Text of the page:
§ 50. Mr. Mander
asked the Secretary of State for the Colonies the extent in numbers during each of the last three years and for the last three months of illegal Arab immigration into Palestine, and what steps are being taken to prevent it?
Mr. M. MacDonald
I have not these figures available, but am asking the High Commissioner for a report. The land frontiers of Palestine are closely patrolled, with a view to preventing unauthorised entry by Arabs or other persons.
§ Mr. Mander
Will the right hon. Gentleman give an assurance that at least the same energy will be shown in preventing illegal Arab immigration into Palestine as in preventing illegal Jewish immigration?
§ Mr. Crossley
Does the answer not prove conclusively that the Arabs of Palestine are a separate and distinct people from the Arabs of other countries?
52. Miss Rathbone
asked the Secretary of State for the Colonies whether, in the matter of immigration into Palestine, he will consider making a concession on behalf of the elderly dependants of already established Jewish immigrants from the countries of persecution, and will allow such dependants to be brought in as an addition both to the proposed ordinary quota and to the proposed special category for refugees, in view of the fact that these elderly dependants can neither add to the future Jewish population nor compete in the economic field, and will be in no way a burden on the financial resources of the State nor a military menace to the Arab population?
§ 64. Mr. Edmund Harvey
asked the Secretary of State for the Colonies whether he will consider a modification of the impending suspension of immigration of 1455 Jews into Palestine in the case of aged parents or near relatives of persons already settled there, who will undertake full responsibility for them?
I cannot contemplate any modification of the policy regarding immigration set forth in the White Paper and in my recent statement concerning the next six-monthly period.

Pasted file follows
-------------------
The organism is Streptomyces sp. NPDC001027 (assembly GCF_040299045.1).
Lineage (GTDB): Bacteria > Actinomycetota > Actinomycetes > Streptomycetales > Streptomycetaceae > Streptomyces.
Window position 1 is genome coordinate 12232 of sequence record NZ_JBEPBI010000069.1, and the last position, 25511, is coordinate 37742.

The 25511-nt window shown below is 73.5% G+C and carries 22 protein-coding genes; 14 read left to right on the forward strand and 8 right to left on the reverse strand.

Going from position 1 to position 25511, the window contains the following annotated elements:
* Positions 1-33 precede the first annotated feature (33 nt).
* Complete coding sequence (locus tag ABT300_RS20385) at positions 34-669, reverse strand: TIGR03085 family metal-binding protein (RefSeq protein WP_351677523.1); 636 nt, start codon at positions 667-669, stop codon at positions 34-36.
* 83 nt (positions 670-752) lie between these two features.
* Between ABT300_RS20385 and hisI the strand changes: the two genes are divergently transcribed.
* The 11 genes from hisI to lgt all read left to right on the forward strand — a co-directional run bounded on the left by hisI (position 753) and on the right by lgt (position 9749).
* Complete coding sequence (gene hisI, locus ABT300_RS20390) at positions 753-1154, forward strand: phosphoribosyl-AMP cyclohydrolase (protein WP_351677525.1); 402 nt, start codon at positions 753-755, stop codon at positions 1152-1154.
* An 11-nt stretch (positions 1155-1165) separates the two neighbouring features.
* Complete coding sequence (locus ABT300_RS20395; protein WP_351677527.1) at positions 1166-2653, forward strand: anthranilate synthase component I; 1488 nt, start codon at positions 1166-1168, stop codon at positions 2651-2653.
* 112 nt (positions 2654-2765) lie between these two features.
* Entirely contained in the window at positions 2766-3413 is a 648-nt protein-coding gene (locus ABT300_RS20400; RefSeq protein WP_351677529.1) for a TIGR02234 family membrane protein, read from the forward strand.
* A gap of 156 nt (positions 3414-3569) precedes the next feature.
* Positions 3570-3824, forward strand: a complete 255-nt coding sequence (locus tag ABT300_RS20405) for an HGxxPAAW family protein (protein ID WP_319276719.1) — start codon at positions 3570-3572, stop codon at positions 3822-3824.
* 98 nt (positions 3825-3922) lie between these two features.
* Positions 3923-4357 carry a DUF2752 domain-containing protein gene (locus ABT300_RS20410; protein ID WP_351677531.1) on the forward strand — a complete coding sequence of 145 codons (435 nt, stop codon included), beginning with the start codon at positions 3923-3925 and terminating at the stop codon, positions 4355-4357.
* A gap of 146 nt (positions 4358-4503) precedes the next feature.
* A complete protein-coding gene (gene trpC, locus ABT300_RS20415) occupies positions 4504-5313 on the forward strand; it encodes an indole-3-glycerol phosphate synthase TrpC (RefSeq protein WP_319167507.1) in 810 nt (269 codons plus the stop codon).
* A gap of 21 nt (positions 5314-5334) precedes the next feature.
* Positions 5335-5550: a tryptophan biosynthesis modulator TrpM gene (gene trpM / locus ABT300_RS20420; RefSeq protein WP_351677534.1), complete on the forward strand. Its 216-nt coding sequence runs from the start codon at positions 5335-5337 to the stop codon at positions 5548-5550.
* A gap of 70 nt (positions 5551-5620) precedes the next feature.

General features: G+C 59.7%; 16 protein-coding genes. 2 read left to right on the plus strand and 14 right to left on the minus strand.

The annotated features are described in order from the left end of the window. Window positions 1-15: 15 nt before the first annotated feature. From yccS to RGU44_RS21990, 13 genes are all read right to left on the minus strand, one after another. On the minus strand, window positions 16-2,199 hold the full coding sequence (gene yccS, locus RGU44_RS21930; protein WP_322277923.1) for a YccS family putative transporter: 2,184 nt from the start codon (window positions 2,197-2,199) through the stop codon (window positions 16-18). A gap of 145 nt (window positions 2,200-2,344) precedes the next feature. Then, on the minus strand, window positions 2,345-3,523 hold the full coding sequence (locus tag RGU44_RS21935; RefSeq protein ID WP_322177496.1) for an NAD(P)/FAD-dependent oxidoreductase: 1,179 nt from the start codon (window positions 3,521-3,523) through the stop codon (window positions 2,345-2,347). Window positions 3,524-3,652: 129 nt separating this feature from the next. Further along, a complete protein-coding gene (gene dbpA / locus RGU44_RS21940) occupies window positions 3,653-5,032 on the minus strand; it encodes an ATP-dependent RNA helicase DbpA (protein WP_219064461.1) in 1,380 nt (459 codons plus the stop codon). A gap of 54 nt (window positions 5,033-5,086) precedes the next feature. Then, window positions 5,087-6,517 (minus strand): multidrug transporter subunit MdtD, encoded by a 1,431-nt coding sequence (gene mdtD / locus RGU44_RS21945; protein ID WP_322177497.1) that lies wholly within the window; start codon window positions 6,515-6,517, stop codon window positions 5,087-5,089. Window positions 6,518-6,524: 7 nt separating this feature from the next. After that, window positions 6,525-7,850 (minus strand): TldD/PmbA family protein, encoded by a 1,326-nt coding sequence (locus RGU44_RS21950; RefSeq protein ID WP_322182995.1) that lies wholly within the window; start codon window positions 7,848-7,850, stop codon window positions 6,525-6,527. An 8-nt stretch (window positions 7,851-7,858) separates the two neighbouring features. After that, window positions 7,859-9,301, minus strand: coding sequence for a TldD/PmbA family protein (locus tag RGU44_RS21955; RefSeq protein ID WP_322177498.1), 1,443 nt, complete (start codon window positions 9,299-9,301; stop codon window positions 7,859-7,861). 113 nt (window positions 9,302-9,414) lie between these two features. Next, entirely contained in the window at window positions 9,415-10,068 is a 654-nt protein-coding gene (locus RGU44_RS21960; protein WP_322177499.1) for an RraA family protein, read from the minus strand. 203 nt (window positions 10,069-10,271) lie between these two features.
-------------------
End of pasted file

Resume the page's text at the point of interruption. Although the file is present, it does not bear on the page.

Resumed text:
Is the right hon. Member aware that, at present Jewish colonists are often faced with the cruel choice of whether to bring in aged parents, faced with destitution and misery, or young adults, who would be of some economic value to the colony; and would not my suggestion do something to conciliate world opinion?
All those considerations, and many others, were taken carefully into account before we decided on this policy.
§ Mr. T. Williams
As the suggestion in the question does not in any way vitiate the general immigration policy, could not the right hon. Gentleman reconsider his policy for the first year in regard to aged people, who could not be a burden on the Palestinian Arabs?
§ Mr. Pickthorn
Does not the hon. Lady's supplementary question show that such a concession would affect the general immigration policy?
§ Mr. Dalton
On a point of Order. Would it not be proper for the Minister now to answer the question of my hon. Friend, which he would have answered but for the supplementary of the hon. Member for Cambridge University (Mr. Pickthorn)?
The suggestion which was made would involve a modification of the policy which had been decided on, and I said in my original answer that I could not contemplate any such modification.
§ Lieut.-Commander Agnew
Would the point made by the hon. Lady not be best met if the organisation concerned would stop illegal immigration?
§ Mr. T. Williams
Is it in order for the hon. and gallant Member to suggest that the official organisation, which is part and parcel of the Mandate system, is in any way responsible for illegal immigration?
54. Mr. Creech Jones
asked the Secretary of State for the Colonies whether, in connection with the agreement made, with the approval of the Home Office, by the Agricultural Subcommittee of the Co-ordinating Committee on Jewish Refugees, on which is represented the National Fanners' Union, the Transport and General Workers' Union, and the Agricultural Workers' Union, for the training in this country of 1,000 German refugees at agricultural institutes and on English farms with individual owners, for emigration to Pales-time within one year, 200 of such emigrants to leave in October, 200 in November, and the remainder in December, which arrangements were made with his knowledge and approval, his order to stop all immigration into Palestine for the period from 1st October will apply to these men?
Yes, Sir. I would add that the plan to which the hon. Member refers was not made with my knowledge or approval. I was informed about it by those responsible after it had been made, and I gave no undertaking that immigration certificates for Palestine would be available for the persons concerned.
Mr. Creech Jones
In view of the effect of this policy so far as English agricultural labourers are concerned, and of the fact that it will represent a breach of faith all round if this policy is pursued, will the right hon. Gentleman treat this as a special case?
If I treat one case as a special case, I shall have to treat a great many as special cases. This is the result not of our policy, but of enormous illegal immigration into Palestine.